Do you remember the boring dungeon? I've worked on that. But before that, there was some major voxel engine development.
Working on a voxel engine gives you a lot of hindrances in terms of memory and performance. Having a lot of voxels requires megabytes of memory and a lot of clever processing to handle millions of cubes efficiently and display them in real time.
But there are also perks. With voxel engines it is easier to create objects procedurally. You can build procedural environments that look nice. Well, voxel are like particles. They just don't move much. It's easier to interact with environment. AI elements. Easier to create art. Less textures, so smaller downloads. And probably more.
Handling huge voxel spaces requires a lot of preprocessing. Many things are precalculated, the most important being the 3D triangle meshes. Most of you probably know that, Minecraft (or Infiniminer before it) didn't draw voxel with many cubes. Meshes were constructed only with cube faces that were visible (i.e. next to air), sometimes batching neighboring faces together - instead of 2 squares, 1 rectangle. This way you could reach reasonable frame rates.
This optimization has it's downsides. As building meshes takes time, it is done only for groups of voxel (called chunks) and only when they are visible. Chunks outside of view frustrum and far away are de-meshed to save memory, and meshed again when they get back sufficiently close. While inside the view frustrum, they are not changed and so only rendered, which is faster. Unless you dig a hole in the chunk.
My recent work considered this aspect - dynamic changes in the voxel space. But before that, let's talk about lighting.
Lighting is important. If it is all black and white, or candy-colored, or something else, it creates mood. Sometimes the more constraint the colors are, the more interesting the mood. But that's for another time. For me, lighting is not only a way of adding mood or realism. It's about creating feelings.
When I think about voxel rendering, there are to types - one, that tries to hide voxels in a realistic rendering and smoothing, and another, which is proud of voxel heritage and creates a blocky feeling. For me it's like LEGO. I loved it as a child and creating this style visualisation creates a feeling of a child playing with his toys on a table. Things are small and under control. For that, you need decent lighting. When I mean decent, I mean Global Illumination.
In Minecraft you don't have much of a lighting. Sure, you have sun or torches, and although it serves it's purpose, it's nothing like illumination technics. In Perliner until know, I've used obscurance. For each vertex in a cube (there are 8;-) I have calculated among 3 adjecent cubes number of ones that are solid. For a cube it meant 3*8 checks.
It turned out it didn't do correct lighting for vertical faces, as you can see on the picture below.
Then I realised I needed to do it properly - each side needed to have individual lighting. I've corrected it with 3*4*6 checks (6 faces with 4 vertex with 3 checks). It looked correct, but it was always grayscale (I didn't consider color of blocks). What's more it didn't consider lights that I planned for the game. I prepared separate methods for applying lights from nearby sources. I called this method obscurance based.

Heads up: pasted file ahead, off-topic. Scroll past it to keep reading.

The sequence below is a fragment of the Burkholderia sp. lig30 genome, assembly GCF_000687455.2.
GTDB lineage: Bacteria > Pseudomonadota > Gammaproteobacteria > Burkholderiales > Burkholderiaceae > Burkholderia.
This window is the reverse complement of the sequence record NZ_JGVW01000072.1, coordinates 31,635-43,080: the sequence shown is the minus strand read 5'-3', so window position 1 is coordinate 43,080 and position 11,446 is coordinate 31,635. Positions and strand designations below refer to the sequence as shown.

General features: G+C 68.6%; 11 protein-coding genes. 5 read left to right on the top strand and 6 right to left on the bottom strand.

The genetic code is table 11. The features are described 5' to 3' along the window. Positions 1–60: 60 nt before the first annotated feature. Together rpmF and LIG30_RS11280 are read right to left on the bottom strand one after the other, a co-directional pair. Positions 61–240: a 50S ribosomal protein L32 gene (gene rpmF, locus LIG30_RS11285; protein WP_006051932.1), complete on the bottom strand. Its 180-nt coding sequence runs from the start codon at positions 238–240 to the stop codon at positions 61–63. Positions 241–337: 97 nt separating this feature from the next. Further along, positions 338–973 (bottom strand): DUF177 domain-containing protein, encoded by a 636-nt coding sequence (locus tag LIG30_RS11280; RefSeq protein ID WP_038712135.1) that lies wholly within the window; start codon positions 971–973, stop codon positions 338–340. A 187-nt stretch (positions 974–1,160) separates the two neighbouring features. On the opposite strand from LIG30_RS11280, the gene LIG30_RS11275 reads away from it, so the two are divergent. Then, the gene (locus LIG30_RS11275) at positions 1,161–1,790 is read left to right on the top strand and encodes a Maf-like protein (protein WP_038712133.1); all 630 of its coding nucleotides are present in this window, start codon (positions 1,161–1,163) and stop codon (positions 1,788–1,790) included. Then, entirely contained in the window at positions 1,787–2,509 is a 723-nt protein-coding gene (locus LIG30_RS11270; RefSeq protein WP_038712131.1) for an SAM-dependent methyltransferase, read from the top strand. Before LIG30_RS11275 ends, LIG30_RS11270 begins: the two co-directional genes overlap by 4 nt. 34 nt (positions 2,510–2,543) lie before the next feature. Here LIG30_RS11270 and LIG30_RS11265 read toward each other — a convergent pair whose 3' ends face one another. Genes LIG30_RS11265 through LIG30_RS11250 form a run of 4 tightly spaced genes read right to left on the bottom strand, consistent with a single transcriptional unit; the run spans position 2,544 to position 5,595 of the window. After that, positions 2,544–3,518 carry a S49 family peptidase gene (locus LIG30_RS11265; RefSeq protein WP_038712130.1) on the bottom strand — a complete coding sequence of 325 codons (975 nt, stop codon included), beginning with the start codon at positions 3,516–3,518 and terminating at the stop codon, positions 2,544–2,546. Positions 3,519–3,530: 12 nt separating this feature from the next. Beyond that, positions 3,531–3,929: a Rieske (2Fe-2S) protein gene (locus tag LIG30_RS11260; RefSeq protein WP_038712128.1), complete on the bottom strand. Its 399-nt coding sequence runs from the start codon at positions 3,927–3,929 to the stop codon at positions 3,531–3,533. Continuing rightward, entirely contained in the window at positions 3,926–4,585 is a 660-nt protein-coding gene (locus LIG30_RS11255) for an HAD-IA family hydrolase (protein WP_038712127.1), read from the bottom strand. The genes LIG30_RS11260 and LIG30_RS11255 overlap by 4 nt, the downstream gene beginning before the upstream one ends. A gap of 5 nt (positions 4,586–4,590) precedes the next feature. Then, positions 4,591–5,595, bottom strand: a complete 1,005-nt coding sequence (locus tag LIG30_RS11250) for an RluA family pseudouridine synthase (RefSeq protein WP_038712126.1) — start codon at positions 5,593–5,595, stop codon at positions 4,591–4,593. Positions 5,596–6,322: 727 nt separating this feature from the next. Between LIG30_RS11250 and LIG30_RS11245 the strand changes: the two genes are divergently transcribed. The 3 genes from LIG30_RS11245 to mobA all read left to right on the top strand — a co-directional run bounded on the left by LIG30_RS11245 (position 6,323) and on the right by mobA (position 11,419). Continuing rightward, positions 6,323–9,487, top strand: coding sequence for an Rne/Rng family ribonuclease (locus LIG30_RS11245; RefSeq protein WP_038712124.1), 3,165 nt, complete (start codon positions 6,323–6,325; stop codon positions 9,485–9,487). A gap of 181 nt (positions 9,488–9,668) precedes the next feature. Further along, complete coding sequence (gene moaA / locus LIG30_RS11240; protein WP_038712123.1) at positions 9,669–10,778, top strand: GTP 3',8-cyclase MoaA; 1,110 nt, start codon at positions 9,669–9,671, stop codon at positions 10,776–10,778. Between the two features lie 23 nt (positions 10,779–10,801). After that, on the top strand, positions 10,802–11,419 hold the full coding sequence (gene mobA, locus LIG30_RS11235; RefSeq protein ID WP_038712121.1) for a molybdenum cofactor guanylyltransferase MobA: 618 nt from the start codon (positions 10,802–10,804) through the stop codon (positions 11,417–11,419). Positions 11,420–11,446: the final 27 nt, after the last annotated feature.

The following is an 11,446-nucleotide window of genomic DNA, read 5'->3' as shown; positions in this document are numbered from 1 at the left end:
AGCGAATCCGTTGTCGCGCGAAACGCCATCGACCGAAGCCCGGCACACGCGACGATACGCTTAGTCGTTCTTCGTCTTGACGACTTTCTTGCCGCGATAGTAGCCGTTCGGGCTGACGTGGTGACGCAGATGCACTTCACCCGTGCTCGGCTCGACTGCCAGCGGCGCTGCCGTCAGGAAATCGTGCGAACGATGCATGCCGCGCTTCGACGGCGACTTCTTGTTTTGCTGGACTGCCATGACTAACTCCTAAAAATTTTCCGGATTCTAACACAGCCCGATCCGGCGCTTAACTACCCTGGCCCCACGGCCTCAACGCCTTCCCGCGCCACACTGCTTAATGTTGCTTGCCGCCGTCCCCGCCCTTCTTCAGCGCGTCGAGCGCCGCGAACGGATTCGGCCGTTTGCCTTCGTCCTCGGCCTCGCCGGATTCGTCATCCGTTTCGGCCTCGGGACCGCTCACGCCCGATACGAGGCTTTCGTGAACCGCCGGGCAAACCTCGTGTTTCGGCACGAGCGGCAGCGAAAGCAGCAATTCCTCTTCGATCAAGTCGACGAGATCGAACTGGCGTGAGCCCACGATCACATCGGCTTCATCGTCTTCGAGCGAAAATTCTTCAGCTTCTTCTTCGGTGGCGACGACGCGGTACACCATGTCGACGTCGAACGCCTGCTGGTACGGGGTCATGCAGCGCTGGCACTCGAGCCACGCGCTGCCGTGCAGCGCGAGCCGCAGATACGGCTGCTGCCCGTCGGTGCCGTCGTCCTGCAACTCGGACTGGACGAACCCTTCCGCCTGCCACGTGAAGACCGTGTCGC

And than it struck me - I needed correct shading and correct lighting. Maybe I can combine the two. For each air voxel I hold information about illumination (RGB), and for each of 6*4 vertices of a cube I sum illumination of 4 adjecent cubes. If a cube is occupied by a solid material, I take black for now - later color of material will be considered.
It's not Global Illumination, but with color lights and proper illumination propagation who knows...;-).
Dynamic changes in voxel space
I've mentioned earlier - changing voxel space is expensive.
Changing even one voxel requires recalculation of lighting and mesh for a whole chunk, and potentially for neighbor chunks too. It's a spike in amount of calculations. It's a jitter in fps.
First I've implemented update of color information. Currently I use it also for bleeding, leaving blood marks on the floor or anywhere. Brrr... ;-). The code is able to update only the color information in modified segments of a mesh, without touching the geometry. It is pretty fast for small area changes in color - character bleeding all over has no visible influence on fps.
Then I've worked on changes in geometry. The game will heavily depend on those - digging pits and building fortifications, and dynamic destruction. It's unfortunately slower, requiring rebuilding of a whole chunk, when even a single voxel is changed, but it's there and it doesn't spoil the game by it's performance. Placing a voxel or digging causes a short hickup. It is noticable, but barely.
Last but not least - new dungeon is there, as you could see on other images. More diverse. Different material. Greenish stains.
It was a lot of internal changes in the engine. And there are still more changes to come - color info for solid cubes and better chunk management. Plus multithreading. But still, game runs on my Samsung Galaxy S2 with 55fps (with no Unity's dynamic shadows).
And sorry for that long piece of news. Kind-of felt like sharing:).